“Not everything that can be counted counts, and not everything that counts can be counted.” — Albert Einstein.
Alright, so suggesting that Einstein was talking about online advertising might be taking his quote just a little out of context, but his sentiments are something you should consider when evaluating your online marketing. It’s next to impossible to give your boss a report showing how your last ad campaign improved people’s perception of your brand or increased their intent to purchase your product. It’s even very difficult to show how an ad campaign increased sales (was it a new sales rep, team rider, media coverage, the weather, a new product, etc.?). One of the few things in marketing that’s easy to track and understand is click-through rate, so that’s what gets used — whether it matters or not.
Take a look at this column from Dave Morgan. He’s the founder and Chairman of Tacoda, a company that delivers online ads to users based on their behavior patterns. (Incidentally, Tacoda just announced that it’s being bought by AOL for $275 million)
Here’s an excerpt:
Ninety-nine percent of Web users do not click on ads on a monthly basis. Of the 1% that do, most only click once a month. Less than two tenths of one percent click more often. That tiny percentage makes up the vast majority of banner ad clicks.
Who are these “heavy clickers”? They are predominantly female, indexing at a rate almost double the male population. They are older. They are predominantly Midwesterners, with some concentrations in Mid-Atlantic States and in New England. What kinds of content do they like to view when they are on the Web? Not surprisingly, they look at sweepstakes far more than any other kind of content. Yes, these are the same people that tend to open direct mail and love to talk to telemarketers.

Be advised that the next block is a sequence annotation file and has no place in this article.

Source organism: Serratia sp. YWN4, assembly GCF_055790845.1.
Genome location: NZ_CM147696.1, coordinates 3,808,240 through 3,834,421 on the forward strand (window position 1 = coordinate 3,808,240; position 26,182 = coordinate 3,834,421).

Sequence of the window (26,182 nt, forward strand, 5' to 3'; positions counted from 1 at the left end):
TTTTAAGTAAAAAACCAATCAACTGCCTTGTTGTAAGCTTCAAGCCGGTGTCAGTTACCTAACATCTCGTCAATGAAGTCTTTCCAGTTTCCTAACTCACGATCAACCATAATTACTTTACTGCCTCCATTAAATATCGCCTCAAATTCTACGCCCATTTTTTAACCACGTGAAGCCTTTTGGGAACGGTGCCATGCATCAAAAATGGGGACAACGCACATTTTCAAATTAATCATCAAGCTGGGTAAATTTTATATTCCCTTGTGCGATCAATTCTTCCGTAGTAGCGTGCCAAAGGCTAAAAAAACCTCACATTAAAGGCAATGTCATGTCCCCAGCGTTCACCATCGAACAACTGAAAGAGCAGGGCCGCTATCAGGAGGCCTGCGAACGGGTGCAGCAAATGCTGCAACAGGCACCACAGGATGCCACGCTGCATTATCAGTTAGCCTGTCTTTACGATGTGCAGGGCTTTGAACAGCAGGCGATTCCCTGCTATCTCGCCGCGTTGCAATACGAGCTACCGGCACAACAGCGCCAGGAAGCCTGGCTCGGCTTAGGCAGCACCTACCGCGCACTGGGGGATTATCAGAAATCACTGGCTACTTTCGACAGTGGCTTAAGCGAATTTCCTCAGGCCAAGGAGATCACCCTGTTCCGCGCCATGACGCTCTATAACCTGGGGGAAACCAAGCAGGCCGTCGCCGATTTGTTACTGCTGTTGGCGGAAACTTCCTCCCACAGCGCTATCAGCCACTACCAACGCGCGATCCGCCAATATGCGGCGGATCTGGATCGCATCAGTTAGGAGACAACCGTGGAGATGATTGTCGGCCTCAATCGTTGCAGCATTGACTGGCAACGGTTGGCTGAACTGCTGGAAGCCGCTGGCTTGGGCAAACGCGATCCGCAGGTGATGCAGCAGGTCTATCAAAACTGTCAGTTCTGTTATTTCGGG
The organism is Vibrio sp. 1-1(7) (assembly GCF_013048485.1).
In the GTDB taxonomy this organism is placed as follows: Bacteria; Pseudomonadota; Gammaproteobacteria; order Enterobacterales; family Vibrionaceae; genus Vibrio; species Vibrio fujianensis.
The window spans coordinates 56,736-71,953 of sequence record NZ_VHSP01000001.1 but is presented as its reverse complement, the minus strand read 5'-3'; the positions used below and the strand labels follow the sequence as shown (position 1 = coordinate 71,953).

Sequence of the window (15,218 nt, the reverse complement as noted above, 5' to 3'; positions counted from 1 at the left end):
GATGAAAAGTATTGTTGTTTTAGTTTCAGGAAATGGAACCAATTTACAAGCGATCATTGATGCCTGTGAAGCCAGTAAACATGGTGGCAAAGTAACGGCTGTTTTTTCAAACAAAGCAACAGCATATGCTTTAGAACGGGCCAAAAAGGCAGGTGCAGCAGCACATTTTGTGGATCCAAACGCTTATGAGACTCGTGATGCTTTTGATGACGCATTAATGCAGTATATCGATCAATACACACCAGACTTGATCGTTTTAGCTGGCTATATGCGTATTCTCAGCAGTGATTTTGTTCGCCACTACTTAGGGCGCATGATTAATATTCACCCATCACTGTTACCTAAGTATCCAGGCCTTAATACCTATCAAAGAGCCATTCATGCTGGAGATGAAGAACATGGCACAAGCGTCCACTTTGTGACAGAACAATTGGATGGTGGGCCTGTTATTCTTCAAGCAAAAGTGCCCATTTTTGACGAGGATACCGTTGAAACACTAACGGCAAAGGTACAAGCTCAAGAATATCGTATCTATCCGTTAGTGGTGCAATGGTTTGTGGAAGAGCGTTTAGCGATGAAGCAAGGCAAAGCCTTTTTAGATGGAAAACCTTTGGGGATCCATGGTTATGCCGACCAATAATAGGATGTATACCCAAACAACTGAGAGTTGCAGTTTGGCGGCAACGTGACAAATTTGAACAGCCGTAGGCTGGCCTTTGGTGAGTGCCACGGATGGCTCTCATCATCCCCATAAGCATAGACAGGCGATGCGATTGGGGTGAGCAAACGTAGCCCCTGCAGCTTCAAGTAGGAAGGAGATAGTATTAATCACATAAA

What does all of this mean? It means that while clickers may be valuable audiences, they are by no means representative of the Web at large. Focusing campaigns to optimize on clicks means skewing campaigns to optimize on middle-aged women from the Midwest. If these folks are not your target, then you should be ignoring the click-rate and looking deeper, to what audience your impressions are being delivered, and what audiences are converting (there is a large body of evidence that shows that click-rates and conversion rates rarely correlate with each other).
Resist the temptation to have a blinking “FREE” button in your ad so that you can increase your clicks and make your boss happy. If your brand was built on image-oriented marketing, don’t throw that strategy away just because your audience has moved online. The medium has changed, but the message to the consumer is still the same.